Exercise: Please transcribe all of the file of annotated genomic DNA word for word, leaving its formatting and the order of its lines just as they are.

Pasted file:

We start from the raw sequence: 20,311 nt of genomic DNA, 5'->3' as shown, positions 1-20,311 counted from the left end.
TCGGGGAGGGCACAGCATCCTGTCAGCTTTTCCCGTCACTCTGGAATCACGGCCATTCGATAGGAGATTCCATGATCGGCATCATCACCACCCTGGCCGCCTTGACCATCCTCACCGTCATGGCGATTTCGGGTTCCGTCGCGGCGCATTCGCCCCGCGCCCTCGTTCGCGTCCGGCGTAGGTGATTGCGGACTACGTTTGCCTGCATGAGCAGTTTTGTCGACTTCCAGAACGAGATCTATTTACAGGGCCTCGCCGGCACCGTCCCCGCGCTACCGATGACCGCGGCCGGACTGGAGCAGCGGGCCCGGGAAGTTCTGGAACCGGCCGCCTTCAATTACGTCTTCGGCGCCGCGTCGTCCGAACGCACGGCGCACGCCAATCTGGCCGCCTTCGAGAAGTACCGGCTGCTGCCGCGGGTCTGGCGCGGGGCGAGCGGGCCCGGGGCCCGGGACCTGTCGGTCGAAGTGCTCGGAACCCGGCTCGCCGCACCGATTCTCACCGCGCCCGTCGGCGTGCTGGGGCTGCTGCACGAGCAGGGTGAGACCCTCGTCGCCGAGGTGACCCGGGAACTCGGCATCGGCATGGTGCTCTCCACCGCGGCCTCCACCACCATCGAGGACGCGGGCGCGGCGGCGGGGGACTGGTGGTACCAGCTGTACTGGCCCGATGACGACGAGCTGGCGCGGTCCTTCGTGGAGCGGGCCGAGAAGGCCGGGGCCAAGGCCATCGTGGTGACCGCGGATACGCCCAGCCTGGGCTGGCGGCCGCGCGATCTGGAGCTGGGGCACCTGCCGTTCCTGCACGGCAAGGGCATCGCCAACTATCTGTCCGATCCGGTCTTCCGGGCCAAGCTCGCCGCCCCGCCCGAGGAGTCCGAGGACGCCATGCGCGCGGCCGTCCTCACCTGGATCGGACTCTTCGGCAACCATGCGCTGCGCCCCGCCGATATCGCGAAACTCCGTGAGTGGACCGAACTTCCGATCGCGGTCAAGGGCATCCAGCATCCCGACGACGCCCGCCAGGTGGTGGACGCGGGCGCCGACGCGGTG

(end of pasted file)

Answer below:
We start from the raw sequence: 20,311 nt of genomic DNA, 5'->3' as shown, positions 1-20,311 counted from the left end.
TCGGGGAGGGCACAGCATCCTGTCAGCTTTTCCCGTCACTCTGGAATCACGGCCATTCGATAGGAGATTCCATGATCGGCATCATCACCACCCTGGCCGCCTTGACCATCCTCACCGTCATGGCGATTTCGGGTTCCGTCGCGGCGCATTCGCCCCGCGCCCTCGTTCGCGTCCGGCGTAGGTGATTGCGGACTACGTTTGCCTGCATGAGCAGTTTTGTCGACTTCCAGAACGAGATCTATTTACAGGGCCTCGCCGGCACCGTCCCCGCGCTACCGATGACCGCGGCCGGACTGGAGCAGCGGGCCCGGGAAGTTCTGGAACCGGCCGCCTTCAATTACGTCTTCGGCGCCGCGTCGTCCGAACGCACGGCGCACGCCAATCTGGCCGCCTTCGAGAAGTACCGGCTGCTGCCGCGGGTCTGGCGCGGGGCGAGCGGGCCCGGGGCCCGGGACCTGTCGGTCGAAGTGCTCGGAACCCGGCTCGCCGCACCGATTCTCACCGCGCCCGTCGGCGTGCTGGGGCTGCTGCACGAGCAGGGTGAGACCCTCGTCGCCGAGGTGACCCGGGAACTCGGCATCGGCATGGTGCTCTCCACCGCGGCCTCCACCACCATCGAGGACGCGGGCGCGGCGGCGGGGGACTGGTGGTACCAGCTGTACTGGCCCGATGACGACGAGCTGGCGCGGTCCTTCGTGGAGCGGGCCGAGAAGGCCGGGGCCAAGGCCATCGTGGTGACCGCGGATACGCCCAGCCTGGGCTGGCGGCCGCGCGATCTGGAGCTGGGGCACCTGCCGTTCCTGCACGGCAAGGGCATCGCCAACTATCTGTCCGATCCGGTCTTCCGGGCCAAGCTCGCCGCCCCGCCCGAGGAGTCCGAGGACGCCATGCGCGCGGCCGTCCTCACCTGGATCGGACTCTTCGGCAACCATGCGCTGCGCCCCGCCGATATCGCGAAACTCCGTGAGTGGACCGAACTTCCGATCGCGGTCAAGGGCATCCAGCATCCCGACGACGCCCGCCAGGTGGTGGACGCGGGCGCCGACGCGGTG